My OEC (then WEC) course was minimal training at best, maybe 60 hours tops. I have learned tons over the years and am still thankful everyday that I took the course and entered the National Ski Patrol System. My mountain also requires that every patroller take a classroom OEC course, then an on the hill practical course (8 weekends, all weekend) with a second exam at the end. Our refresher is annual, however, our patrol is so small, the majority of us end up teaching it for other patrols that don't have refreshers.
NSP bylaws do not regulate the number of hours that an OEC course must be, nor do they say how long a refresher must be. Fortunately, steps are being taken for better QA/QC of courses and refreshers, as well as continuity in evaluations.
My EMT course, sketchy at best. I've learned a lot over the years. Sorry to sound like a broken record.
I don't feel that OECers should be allowed to be dubbed EMT at the wave of the hand. I had heard rumblings in my division of a bridge course, kind of like when EMT-A's became EMT-Bs, but haven't heard anything recently about it.
One of the things I did think was good with OEC that I wish EMT (at least in WV it's this way) would adopt is the method of the practical exam. With OEC, it's like a real life scenario, you don't know what's going on until you get to the scene. My EMT test, I knew exactly what to expect walking into each room, which I don't feel is very realistic.
Obviously, I was not taught any type of ambulance ops in OEC. That will definitely be a weak point for any OECer who is interested in EMT, unless they run as aides on their local squad (which is what I did for added experience).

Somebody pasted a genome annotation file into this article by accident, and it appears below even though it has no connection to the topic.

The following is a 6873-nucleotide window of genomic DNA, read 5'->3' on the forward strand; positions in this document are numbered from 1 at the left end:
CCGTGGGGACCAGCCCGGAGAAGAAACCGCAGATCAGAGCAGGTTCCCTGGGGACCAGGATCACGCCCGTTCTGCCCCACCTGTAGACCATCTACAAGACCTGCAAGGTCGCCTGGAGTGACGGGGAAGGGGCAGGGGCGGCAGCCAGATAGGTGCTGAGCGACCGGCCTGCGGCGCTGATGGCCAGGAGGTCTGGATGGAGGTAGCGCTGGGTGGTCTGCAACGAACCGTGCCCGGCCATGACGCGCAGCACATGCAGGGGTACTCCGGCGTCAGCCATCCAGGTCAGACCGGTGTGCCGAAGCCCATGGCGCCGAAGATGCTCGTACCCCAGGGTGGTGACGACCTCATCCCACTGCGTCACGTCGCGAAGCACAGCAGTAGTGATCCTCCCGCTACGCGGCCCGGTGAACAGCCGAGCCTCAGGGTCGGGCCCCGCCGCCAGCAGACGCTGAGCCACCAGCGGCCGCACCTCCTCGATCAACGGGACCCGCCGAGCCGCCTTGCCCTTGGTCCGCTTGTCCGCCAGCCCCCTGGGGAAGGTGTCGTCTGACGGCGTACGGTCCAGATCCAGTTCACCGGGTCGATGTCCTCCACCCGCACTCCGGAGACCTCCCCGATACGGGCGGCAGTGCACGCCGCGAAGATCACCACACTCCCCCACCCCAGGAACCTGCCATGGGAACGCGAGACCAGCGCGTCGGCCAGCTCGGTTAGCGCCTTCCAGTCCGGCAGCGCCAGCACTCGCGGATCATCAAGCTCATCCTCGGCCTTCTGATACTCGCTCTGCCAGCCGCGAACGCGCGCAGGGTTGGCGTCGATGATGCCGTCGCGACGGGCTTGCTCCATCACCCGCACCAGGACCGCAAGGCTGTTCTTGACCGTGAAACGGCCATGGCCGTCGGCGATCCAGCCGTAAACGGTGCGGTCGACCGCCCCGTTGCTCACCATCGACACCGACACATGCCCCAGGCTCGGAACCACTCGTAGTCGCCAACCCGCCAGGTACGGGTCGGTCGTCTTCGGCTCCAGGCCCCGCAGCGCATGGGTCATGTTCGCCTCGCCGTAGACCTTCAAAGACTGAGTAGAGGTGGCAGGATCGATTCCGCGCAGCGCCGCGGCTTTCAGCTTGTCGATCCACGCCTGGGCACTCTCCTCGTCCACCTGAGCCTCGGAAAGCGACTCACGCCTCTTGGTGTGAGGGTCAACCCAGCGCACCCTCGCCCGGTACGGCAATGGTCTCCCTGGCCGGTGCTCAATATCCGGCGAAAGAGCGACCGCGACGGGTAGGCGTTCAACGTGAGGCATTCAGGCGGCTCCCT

One thing I would like to see from both organizations is a meeting of the minds on lingo! We do the same freaking surveys but we HAVE to call them something different. That frustrates me.
Enough rambling, sorry to butt in. I've been doing both for a long time (EMT and OEC that is, not rambling and butting in)
Rather than making this a turf war, why don’t we look at the commonalities between Woofer, OEC and EMT?
As far as I am concerned you should draw a Venn diagram and you will see that large parts of the education and training overlaps. Review the areas that don’t overlap and you will be able to develop some bridge course type education to help transition from one to the other.
The obstacle that I see is that EMT training is regulated at the state level (NREMT is a testing standard and not a practice standard). So finding standards and language that is acceptable to all regulating entities will surly be a big hurdle to overcome.